Automated localization of costophrenic recesses and costophrenic angle measurement on frontal chest radiographs

P. Maduskar, L. Hogeweg, R. Philipsen and B. van Ginneken

Medical Imaging 2013;8670(118):867038.

DOI Cited by ~7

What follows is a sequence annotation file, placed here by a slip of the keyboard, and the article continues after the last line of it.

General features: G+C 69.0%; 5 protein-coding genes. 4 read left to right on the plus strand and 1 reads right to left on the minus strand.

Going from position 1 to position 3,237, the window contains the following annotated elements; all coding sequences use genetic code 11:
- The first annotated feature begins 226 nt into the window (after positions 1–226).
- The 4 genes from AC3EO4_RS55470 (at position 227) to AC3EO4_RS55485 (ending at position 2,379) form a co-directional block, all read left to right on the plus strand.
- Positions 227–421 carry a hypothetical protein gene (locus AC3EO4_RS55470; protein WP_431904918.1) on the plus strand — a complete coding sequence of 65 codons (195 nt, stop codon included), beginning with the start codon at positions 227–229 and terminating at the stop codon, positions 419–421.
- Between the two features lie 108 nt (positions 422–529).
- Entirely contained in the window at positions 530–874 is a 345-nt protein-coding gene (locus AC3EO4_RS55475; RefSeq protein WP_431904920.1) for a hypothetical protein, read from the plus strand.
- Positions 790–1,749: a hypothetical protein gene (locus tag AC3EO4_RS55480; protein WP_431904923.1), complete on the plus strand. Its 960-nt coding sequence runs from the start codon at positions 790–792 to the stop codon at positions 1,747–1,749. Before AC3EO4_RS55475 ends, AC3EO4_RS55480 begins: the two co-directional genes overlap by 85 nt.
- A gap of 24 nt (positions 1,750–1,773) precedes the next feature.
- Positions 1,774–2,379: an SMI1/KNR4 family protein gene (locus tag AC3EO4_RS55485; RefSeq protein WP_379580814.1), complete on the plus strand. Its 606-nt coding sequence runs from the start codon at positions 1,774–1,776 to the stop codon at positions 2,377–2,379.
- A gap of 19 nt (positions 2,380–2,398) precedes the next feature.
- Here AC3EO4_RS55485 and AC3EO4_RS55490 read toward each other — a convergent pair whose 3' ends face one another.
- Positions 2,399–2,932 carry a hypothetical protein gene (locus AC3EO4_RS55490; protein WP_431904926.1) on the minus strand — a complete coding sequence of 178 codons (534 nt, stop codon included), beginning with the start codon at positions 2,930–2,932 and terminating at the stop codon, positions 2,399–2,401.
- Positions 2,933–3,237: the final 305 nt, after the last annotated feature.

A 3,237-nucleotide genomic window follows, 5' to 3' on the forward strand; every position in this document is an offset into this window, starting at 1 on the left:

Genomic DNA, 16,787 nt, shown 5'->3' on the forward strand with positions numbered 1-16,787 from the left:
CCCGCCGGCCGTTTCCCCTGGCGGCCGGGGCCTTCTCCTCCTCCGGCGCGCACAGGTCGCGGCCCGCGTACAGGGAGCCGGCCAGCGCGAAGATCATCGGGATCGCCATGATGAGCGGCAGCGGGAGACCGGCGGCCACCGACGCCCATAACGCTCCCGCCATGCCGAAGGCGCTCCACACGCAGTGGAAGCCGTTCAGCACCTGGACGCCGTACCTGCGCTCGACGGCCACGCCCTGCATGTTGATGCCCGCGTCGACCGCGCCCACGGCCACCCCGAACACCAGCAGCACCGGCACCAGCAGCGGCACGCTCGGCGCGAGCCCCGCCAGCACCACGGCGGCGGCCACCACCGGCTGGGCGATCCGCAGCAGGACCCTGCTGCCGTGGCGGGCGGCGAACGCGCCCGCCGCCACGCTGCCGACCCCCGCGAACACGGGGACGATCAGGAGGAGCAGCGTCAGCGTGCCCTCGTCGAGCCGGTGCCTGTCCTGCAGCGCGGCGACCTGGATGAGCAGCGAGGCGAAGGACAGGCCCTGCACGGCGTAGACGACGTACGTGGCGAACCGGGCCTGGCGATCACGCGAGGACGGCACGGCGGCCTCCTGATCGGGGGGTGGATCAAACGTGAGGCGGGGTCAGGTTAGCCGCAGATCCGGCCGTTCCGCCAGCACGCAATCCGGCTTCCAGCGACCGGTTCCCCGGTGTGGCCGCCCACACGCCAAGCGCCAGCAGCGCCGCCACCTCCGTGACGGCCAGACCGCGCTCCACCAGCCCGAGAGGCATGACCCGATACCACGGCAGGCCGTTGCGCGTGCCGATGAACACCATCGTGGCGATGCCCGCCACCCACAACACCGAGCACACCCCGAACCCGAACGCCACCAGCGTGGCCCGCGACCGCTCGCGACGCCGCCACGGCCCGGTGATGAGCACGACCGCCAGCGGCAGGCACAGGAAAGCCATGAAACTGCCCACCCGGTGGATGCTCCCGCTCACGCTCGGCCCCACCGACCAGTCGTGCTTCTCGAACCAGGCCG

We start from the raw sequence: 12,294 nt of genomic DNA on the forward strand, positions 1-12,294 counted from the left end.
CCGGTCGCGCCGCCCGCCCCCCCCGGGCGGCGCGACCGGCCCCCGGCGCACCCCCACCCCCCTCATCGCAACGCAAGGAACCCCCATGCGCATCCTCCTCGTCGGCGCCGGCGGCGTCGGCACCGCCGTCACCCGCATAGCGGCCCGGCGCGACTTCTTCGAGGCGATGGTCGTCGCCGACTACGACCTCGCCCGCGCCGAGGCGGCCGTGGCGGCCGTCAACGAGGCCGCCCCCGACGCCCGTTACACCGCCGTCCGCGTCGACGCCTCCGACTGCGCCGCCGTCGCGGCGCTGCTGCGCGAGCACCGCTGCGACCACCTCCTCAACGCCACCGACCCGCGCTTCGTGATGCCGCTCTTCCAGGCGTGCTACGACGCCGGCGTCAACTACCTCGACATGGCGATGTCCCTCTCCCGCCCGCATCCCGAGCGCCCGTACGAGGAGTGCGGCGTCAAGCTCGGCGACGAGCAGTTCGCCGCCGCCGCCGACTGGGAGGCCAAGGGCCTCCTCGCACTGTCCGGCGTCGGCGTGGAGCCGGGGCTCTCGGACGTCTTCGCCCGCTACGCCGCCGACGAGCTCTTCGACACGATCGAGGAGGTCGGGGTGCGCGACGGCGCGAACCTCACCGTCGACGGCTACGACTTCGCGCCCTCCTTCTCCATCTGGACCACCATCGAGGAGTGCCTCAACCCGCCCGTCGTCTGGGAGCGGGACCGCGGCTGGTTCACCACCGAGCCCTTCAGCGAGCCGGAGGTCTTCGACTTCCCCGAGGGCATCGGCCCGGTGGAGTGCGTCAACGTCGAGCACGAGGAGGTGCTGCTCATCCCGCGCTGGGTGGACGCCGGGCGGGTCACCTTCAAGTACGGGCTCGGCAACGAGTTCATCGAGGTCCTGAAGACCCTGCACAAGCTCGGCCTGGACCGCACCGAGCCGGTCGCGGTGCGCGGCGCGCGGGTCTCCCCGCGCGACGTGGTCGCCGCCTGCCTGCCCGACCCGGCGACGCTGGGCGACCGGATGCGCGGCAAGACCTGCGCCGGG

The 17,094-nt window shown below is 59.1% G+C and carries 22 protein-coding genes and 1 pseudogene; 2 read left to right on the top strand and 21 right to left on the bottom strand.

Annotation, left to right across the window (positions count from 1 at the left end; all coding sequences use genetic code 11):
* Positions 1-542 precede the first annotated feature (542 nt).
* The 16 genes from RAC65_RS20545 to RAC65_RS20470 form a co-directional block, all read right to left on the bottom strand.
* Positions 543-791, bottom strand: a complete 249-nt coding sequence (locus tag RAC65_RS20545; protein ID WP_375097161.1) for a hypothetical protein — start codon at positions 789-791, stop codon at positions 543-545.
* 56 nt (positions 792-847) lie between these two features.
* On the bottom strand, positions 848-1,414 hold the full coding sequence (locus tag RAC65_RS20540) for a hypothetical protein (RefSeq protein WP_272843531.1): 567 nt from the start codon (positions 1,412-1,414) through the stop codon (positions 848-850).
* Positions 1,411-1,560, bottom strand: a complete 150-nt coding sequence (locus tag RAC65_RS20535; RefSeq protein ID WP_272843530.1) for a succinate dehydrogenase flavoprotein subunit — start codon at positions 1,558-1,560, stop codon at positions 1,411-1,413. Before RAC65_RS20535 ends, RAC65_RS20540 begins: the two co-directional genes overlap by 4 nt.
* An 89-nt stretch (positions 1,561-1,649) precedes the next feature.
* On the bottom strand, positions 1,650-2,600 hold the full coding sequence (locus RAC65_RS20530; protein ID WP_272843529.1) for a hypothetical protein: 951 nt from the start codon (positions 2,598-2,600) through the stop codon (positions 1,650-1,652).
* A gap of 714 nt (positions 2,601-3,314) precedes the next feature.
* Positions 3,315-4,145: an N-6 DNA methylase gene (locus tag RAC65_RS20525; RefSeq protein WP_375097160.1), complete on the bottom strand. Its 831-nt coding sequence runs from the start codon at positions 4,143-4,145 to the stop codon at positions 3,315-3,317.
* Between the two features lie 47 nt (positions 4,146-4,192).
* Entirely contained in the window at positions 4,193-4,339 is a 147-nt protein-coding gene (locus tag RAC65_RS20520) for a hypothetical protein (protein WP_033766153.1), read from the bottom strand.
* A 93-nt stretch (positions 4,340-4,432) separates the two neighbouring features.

Computer aided detection (CAD) of tuberculosis (TB) on chest radiographs (CXR) is difficult because the disease has varied manifestations, like opacification, hilar elevation, and pleural effusions. We have developed a CAD research prototype for TB (CAD4TB v1.08, Diagnostic Image Analysis Group, Nijmegen, The Netherlands) which is trained to detect textural abnormalities inside unobscured lung fields. If the only abnormality visible on a CXR would be a blunt costophrenic angle, caused by pleural fluid in the costophrenic recess, this is likely to be missed by texture analysis in the lung fields. The goal of this work is therefore to detect the presence of blunt costophrenic (CP) angles caused by pleural effusion on chest radiographs. The CP angle is the angle formed by the hemidiaphragm and the chest wall. We define the intersection point of both as the CP angle point. We first detect the CP angle point automatically from a lung field segmentation by finding the foreground pixel of each lung with maximum y location. Patches are extracted around the CP angle point and boundary tracing is performed to detect 10 consecutive pixels along the hemidiaphragm and the chest wall and derive the CP angle from these. We evaluate the method on a data set of 250 normal CXRs, 200 CXRs with only one or two blunt CP angles and 200 CXRs with one or two blunt CP angles but also other abnormalities. For these three groups, the CP angle location and angle measurements were correct in 91%, 88%, and 92% of all the cases, respectively. The average CP angles for the three groups are indeed different with 71.6A,Adeg A,A+- 22.9, 87.5A,Adeg A,A+- 25.7, and 87.7A,Adeg A,A+- 25.3, respectively.